I did not get an answer when asking for help with this question in Math Stack Exchange (here). Anyway, I believe that this forum is more suitable for it.

I'm trying to solve a problem about connectivity of entangled vertices in a graph.

Here, two vertices $u, v$ of a finite graph $G(V, E)$ are said to be entangled if for any proper coloring $c:V(G)\rightarrow\mathbb{N}$ with $\chi(G)$ colors we have $c(u) = c(v)$, that is, they must have the same color.

What I'm trying to prove is that, given two entangled vertices $u, v\in V(G)$, there is $w\in V(G)$ (possibly equal to $v$) also entangled with $u$ so that there is a set of size $\chi(G)-1$ of pairwise internally vertex-disjoint paths from $u$ to $w$.

I was able to prove, using the vertex-connectivity version of Menger's theorem and induction, that the previous statement is true if $v$ is the only vertex in $G$ entangled with $u$, so I've been trying to show that if there is not a set of size $\chi(G)-1$ of pairwise internally vertex-disjoint paths from $u$ to $v$ (considering $u$ and $v$ entangled), there is still a vertex in $G-v$ entangled with $u$, but without success.

Another idea I had was showing that the minimal (in the number of edges) subgraph of $G$ for which there is still a vertex entangled with $u$, has exactly one vertex entangled with $u$. Because it is a stronger result this would be more convenient for me.

I would appreciate some help with this subject.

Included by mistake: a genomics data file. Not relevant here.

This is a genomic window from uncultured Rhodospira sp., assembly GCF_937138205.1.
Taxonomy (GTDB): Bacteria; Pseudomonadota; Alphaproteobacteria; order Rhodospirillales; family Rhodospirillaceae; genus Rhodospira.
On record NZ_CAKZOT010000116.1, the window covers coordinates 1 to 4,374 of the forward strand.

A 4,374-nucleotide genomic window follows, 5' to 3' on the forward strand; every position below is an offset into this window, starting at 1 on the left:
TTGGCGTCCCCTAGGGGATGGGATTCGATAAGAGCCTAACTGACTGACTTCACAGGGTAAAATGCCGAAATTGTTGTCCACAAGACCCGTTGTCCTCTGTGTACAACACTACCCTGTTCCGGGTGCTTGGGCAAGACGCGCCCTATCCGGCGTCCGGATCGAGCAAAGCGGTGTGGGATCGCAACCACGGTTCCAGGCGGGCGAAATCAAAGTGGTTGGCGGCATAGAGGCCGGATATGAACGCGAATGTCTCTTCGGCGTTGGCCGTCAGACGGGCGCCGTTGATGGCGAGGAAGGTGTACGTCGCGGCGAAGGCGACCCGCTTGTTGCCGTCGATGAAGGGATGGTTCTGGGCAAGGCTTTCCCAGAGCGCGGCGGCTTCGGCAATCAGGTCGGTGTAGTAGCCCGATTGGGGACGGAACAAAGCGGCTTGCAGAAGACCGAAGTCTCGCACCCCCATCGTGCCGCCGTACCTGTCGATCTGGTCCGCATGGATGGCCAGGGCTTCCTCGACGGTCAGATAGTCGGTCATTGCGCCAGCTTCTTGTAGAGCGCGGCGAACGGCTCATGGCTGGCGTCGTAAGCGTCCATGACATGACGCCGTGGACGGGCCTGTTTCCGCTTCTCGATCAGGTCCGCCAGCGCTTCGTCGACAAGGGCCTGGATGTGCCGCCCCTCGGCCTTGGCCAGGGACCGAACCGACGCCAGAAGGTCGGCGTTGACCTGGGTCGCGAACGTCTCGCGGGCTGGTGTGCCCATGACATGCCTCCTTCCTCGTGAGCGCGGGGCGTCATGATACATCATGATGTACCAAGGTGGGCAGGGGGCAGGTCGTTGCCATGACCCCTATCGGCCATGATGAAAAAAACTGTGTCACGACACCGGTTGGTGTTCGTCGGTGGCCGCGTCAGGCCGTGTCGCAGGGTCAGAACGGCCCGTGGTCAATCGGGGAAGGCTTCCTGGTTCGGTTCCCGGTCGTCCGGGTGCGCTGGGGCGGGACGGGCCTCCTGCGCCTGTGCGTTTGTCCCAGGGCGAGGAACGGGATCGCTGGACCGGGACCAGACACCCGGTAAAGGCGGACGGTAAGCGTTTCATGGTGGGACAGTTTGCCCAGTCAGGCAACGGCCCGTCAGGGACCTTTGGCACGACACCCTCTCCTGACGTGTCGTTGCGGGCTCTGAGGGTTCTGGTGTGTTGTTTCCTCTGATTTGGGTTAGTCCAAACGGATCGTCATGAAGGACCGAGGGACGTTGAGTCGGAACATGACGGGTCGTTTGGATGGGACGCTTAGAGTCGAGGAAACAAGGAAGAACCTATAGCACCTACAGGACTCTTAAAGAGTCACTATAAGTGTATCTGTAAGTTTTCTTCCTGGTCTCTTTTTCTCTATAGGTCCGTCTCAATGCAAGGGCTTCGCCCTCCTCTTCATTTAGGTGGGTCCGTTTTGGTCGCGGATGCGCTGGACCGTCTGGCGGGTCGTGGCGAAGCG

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  • $\begingroup$ I don't get "two by two". What does it mean? $\endgroup$ – Brendan McKay Mar 8 at 14:43
  • $\begingroup$ It means that any two paths in the set must have this property (be internally vertex-disjoint). $\endgroup$ – Arjuna196 Mar 8 at 14:56
  • $\begingroup$ Ok, then "pairwise" is more normal usage. But you don't actually need a word at all since "disjoint" means "pairwise disjoint". (Some people might argue.) $\endgroup$ – Brendan McKay Mar 8 at 15:16
  • $\begingroup$ Thanks for the tip. I edited the statement. $\endgroup$ – Arjuna196 Mar 8 at 19:28

Here is a proof to a related claim that hopefully will give you some ideas.

Claim. Let $X$ be an equivalence class of the entanglement relation on $V(G)$. Then for all distinct $u,v \in X$, there exist $\chi(G)-1$ edge-disjoint paths in $G$ between $u$ and $v$.

Proof. Let $k=\chi(G)$ and $V_1, \dots, V_k$ be a partition of $V(G)$ into stable sets. By relabelling, we may assume that $X \subseteq V_1$. Observe that all vertices of $X$ must be contained in some component of $G[V_1 \cup V_2]$. Otherwise, we may recolour to obtain a $k$-colouring of $G$ where two vertices of $X$ are coloured differently. In particular, for all distinct $u,v \in X$, there is a $u$--$v$ path in $G[V_1, \cup V_2]$. Repeating the argument for $i=2, \dots, k$, gives the $k-1$ edge-disjoint $u$--$v$ paths in $G$. $\square$

Note that the claim proves something stronger and weaker than what was asked in the original question. It is weaker because the paths are edge-disjoint not vertex-disjoint. But it is stronger since it holds for all distinct pairs $u,v \in X$. Moreover, the paths constructed in the proof are almost vertex-disjoint. The only vertices they have in common are in $V_1$.

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  • $\begingroup$ I noticed this fact. It was used for the demonstration that I mentioned in the statement, for the case where there is only one vertex entangled with $u$. I was inspired by the idea of ​​Kempe chains. $\endgroup$ – Arjuna196 Mar 10 at 13:56

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